Van living, van-venturing, van-dwelling, nomadic wild Homo Sapiens.
It’s not an easy topic to bring up to an older family member. “My plan for the next few years of my life is to live in a van!” Usually, no one will look at me like I’ve still got a head on my shoulders. And I get it – it’s a foreign subject. America thought they saw the trend dissipate along with the hippie frenzy of the ‘60s and ‘70s. After that, it seemed like as a collective we were, for the most part, geared towards obtaining success in order to prove our high status in society.
But just as the high-waisted flair jeans and retro brown leather jackets are back in style, so is this way of living. Here’s the thing though: it’s not just living in a van that’s caught the eye of the newer generations. It’s the intention behind it – and the prospect of what it means to want that kind of life.
What kind of life? Alternative, or “conscious”, living. I suggest you take the time to read one of my earliest blog posts, “Alternative Lifestyle: Is It The “Right” Kind of Life?”.
What’s behind van life?
I don’t think everyone should just drop everything they have in their lives in order to follow this novel trend. But what attracts so many people to the idea is the unconventional spirit behind it – rebellious almost – and the freedom that comes with it. And what really inspires us in today’s world? The idea of being free.
For so many years, centuries, and millennia, we’ve been oppressed in some way. Under rulers, governments, dictators, bosses, husbands (and sometimes wives), parents, expectations, pressures – you name the rest. Our ancestors have struggled with acquiring freedom. They had struggled with the concept in their heads of what it might feel like to be free. And today, we yearn to make it happen right in front of us.
There’s no doubt, in today’s age, it is 1,000 times easier to act on your freewill and liberate yourself from whatever condition or situation you’re in than it was one hundred years ago. No matter how powerless you may feel, you will always have some kind of power, and little by little our civilization is realizing this.
So what is this van lifestyle really all about?
Freedom. The freedom to choose where you want to go, where you want to spend your money, how you want to be, what you want to be, what you want to feel. It gives us a choice. In a way, I feel this new movement is powerful because it allows us to see that the conservative side of things can’t prevail over the evolution of our species. You can’t stick to old ways and think the world is just going to stay as is. It’s the little things in today’s world that are gradually shifting to occupy a new mindset: transforming what was old and co-existing with the new.
For the majority of individuals that make up the global population, we may make decisions based on our ever-shifting mindset.
I want to quit this job because it feels unhealthy.
I want to start a new diet that feels right for my body.
I need to end this relationship because it does more harm than good.
I should create this business because I CAN.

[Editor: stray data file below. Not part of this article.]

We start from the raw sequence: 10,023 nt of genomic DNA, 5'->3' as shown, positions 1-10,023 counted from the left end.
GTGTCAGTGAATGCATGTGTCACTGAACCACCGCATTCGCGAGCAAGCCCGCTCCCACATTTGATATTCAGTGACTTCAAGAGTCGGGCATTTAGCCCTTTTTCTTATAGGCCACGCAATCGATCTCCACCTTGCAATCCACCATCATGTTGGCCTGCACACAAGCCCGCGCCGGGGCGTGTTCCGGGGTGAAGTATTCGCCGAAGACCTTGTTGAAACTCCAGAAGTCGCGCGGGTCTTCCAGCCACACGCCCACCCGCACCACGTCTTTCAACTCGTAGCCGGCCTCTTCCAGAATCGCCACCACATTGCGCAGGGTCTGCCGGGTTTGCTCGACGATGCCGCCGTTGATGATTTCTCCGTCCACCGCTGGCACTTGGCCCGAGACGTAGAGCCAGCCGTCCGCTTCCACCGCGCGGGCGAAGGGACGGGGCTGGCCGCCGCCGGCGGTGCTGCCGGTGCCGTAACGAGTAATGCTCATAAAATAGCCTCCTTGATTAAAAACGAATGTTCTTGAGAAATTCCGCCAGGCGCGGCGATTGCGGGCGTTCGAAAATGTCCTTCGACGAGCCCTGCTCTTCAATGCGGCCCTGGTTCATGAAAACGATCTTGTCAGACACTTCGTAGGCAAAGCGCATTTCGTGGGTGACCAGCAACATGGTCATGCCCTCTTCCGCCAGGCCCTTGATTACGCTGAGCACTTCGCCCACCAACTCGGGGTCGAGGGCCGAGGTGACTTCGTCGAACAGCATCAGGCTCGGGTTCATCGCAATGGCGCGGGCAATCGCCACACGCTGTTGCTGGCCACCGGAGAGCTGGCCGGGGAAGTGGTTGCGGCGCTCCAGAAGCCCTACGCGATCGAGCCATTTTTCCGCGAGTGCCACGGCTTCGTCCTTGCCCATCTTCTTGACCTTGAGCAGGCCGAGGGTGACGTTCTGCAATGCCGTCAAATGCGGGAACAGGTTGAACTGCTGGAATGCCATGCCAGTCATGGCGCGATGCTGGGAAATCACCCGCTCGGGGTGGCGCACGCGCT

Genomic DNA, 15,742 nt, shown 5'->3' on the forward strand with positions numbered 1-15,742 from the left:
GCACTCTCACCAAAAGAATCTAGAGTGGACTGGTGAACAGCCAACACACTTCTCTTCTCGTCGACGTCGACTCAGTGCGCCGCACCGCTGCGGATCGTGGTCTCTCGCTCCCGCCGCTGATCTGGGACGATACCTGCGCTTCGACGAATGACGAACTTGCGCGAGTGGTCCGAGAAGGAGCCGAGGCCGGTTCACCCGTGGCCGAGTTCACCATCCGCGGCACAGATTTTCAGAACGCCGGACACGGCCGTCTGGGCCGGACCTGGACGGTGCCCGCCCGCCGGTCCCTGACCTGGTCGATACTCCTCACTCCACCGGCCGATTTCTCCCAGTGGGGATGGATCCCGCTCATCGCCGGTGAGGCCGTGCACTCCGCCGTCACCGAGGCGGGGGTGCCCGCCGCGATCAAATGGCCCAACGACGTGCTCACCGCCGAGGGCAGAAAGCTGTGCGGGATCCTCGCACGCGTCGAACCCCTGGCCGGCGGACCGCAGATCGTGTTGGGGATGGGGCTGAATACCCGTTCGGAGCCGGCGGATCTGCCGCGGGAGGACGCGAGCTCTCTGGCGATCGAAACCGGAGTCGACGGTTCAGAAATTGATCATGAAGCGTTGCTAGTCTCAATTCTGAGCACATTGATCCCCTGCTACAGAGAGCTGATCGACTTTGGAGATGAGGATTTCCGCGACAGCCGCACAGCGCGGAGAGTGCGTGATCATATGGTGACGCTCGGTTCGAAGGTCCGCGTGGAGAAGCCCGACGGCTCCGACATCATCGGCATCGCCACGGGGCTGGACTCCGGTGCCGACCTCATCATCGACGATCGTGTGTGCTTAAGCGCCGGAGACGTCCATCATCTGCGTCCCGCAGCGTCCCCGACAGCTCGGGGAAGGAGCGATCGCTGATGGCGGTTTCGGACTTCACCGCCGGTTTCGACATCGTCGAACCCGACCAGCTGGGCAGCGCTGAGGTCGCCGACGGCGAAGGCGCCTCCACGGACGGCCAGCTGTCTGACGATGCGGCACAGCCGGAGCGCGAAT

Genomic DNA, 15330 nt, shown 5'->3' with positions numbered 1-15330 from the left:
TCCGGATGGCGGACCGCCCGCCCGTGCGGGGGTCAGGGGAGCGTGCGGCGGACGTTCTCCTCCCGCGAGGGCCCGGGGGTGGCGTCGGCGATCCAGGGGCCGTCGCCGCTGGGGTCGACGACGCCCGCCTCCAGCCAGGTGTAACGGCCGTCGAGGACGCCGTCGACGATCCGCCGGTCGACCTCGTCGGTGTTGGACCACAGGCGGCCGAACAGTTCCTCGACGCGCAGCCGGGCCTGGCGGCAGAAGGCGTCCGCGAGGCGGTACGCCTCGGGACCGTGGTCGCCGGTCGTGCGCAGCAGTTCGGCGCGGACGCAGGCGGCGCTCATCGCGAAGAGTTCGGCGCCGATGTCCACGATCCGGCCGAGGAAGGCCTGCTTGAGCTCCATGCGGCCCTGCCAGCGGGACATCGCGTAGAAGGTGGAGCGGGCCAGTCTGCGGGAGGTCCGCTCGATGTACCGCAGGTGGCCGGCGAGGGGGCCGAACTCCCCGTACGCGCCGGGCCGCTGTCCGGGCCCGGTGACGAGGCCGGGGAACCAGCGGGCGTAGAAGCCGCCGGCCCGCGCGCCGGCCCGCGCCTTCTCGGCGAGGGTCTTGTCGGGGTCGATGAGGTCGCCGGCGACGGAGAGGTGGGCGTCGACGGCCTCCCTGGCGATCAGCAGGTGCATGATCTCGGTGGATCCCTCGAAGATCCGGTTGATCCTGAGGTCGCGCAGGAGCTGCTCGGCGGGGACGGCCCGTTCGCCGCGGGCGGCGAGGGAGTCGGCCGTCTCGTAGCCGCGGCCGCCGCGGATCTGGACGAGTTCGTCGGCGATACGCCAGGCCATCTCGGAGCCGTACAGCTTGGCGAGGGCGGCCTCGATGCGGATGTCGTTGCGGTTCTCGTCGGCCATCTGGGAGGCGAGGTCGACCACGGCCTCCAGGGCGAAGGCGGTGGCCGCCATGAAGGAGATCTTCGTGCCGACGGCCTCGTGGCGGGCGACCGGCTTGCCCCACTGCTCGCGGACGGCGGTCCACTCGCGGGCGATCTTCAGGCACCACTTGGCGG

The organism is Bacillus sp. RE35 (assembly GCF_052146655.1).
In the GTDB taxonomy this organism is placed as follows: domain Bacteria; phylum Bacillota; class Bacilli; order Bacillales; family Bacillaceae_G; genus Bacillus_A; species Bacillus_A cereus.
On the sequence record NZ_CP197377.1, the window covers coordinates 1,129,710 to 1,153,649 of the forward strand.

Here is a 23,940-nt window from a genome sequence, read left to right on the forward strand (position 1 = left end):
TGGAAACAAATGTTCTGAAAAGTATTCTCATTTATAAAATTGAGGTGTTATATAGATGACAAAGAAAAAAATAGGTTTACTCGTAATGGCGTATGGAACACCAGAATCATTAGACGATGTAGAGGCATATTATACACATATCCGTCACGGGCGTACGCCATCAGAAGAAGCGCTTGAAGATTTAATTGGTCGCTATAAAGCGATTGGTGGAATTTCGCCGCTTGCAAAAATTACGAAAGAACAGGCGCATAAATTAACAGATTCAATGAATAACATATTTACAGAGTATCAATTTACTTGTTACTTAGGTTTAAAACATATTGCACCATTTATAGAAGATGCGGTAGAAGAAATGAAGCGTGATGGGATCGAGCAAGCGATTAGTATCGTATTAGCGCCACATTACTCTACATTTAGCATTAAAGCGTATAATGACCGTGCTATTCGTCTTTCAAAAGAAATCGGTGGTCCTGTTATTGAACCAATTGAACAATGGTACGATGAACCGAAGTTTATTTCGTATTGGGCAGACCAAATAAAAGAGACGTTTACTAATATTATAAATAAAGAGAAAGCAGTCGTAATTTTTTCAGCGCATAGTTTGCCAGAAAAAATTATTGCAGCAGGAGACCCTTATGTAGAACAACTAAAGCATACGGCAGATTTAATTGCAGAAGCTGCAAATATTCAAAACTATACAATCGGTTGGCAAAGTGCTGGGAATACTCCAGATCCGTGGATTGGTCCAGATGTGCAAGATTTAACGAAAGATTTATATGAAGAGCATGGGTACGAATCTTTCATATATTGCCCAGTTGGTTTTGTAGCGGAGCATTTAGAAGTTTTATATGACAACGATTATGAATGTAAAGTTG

See how all these decisions are focused on what feels right? It’s this heightened mindset that sets the stagnancy into motion. It allows for full conversion from the old into the new. And what van life shows many of us is that you can make unconventional decisions, unsupported by peers and family and only encouraged by yourself, that billows you into self-transformation followed by outer transformation.
Do you really feel fulfilled at that job? Or paying unnecessary bills?
You’re going to say there is no such thing as an unnecessary bill. But I challenge you with a concept: if we’re now discussing (somehow we drifted in this direction) about what aligns with what feels right, do you actually need to pay $14.99/month to HBO – even if you don’t watch many shows on there?
But what if something good comes on?!
Aligning yourself with what feels “better” than the alternative option is going to require some sacrifices from the things that feel normal and comfortable. It’s called eliminating the excess from your life. And it’s also called minimalism (read Minimalism and What It Really Means: A Deeper Perspective).
And what about the job? Even if you don’t exactly enjoy it, do you feel it assisting you towards your primary goal? Does it push you towards what you’re passionate about?
It’s all about making comparisons in the end. Some call it weighing your options. To make an unconventional leap of
faith confidence is a bold move. Not many people feel they can do such a thing without first being ninety-percent prepared.
Again, though, I challenge you to weigh your options.
What would it look like to continue this kind of life?
What would it look like to start the one you internally desire?
What would it look like to follow emotion?
What would it look like to worry about things that actually matter?
So how about you be inspired to make the same unconventional decisions?
In your life. To see that it doesn’t have to be some kind of seismic and dramatic shift that needs to occur in order to enact change. But each decision, followed by a bigger one and followed by an even bigger one makes up the totality of your life.